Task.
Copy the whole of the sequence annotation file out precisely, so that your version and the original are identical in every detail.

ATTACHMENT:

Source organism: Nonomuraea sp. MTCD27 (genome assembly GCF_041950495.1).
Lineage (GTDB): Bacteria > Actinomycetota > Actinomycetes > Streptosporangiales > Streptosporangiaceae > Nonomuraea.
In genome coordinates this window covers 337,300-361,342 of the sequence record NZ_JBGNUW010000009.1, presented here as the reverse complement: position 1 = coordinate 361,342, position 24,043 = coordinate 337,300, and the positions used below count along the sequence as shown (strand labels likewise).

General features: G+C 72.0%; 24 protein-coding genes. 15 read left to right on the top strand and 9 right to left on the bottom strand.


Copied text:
Source organism: Nonomuraea sp. MTCD27 (genome assembly GCF_041950495.1).
Lineage (GTDB): Bacteria > Actinomycetota > Actinomycetes > Streptosporangiales > Streptosporangiaceae > Nonomuraea.
In genome coordinates this window covers 337,300-361,342 of the sequence record NZ_JBGNUW010000009.1, presented here as the reverse complement: position 1 = coordinate 361,342, position 24,043 = coordinate 337,300, and the positions used below count along the sequence as shown (strand labels likewise).

General features: G+C 72.0%; 24 protein-coding genes. 15 read left to right on the top strand and 9 right to left on the bottom strand.